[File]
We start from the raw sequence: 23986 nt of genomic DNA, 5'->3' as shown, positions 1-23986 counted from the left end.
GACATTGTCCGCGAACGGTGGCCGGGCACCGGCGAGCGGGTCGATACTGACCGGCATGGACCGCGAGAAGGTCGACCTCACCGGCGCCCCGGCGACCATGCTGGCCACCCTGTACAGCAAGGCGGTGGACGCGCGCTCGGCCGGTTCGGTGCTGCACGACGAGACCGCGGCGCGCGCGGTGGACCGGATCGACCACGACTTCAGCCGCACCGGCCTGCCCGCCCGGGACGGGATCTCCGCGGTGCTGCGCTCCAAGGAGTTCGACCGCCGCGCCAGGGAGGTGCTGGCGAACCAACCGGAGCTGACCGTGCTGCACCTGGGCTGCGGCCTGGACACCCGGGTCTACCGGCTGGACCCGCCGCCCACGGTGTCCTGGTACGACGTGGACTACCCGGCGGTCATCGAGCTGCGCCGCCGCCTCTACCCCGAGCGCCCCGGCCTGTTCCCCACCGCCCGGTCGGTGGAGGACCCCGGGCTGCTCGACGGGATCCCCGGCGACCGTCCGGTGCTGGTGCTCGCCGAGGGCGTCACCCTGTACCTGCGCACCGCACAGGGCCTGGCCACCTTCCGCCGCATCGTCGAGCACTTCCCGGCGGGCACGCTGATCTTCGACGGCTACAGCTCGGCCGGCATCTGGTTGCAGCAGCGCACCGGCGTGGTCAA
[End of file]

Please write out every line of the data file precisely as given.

We start from the raw sequence: 23986 nt of genomic DNA, 5'->3' as shown, positions 1-23986 counted from the left end.
GACATTGTCCGCGAACGGTGGCCGGGCACCGGCGAGCGGGTCGATACTGACCGGCATGGACCGCGAGAAGGTCGACCTCACCGGCGCCCCGGCGACCATGCTGGCCACCCTGTACAGCAAGGCGGTGGACGCGCGCTCGGCCGGTTCGGTGCTGCACGACGAGACCGCGGCGCGCGCGGTGGACCGGATCGACCACGACTTCAGCCGCACCGGCCTGCCCGCCCGGGACGGGATCTCCGCGGTGCTGCGCTCCAAGGAGTTCGACCGCCGCGCCAGGGAGGTGCTGGCGAACCAACCGGAGCTGACCGTGCTGCACCTGGGCTGCGGCCTGGACACCCGGGTCTACCGGCTGGACCCGCCGCCCACGGTGTCCTGGTACGACGTGGACTACCCGGCGGTCATCGAGCTGCGCCGCCGCCTCTACCCCGAGCGCCCCGGCCTGTTCCCCACCGCCCGGTCGGTGGAGGACCCCGGGCTGCTCGACGGGATCCCCGGCGACCGTCCGGTGCTGGTGCTCGCCGAGGGCGTCACCCTGTACCTGCGCACCGCACAGGGCCTGGCCACCTTCCGCCGCATCGTCGAGCACTTCCCGGCGGGCACGCTGATCTTCGACGGCTACAGCTCGGCCGGCATCTGGTTGCAGCAGCGCACCGGCGTGGTCAA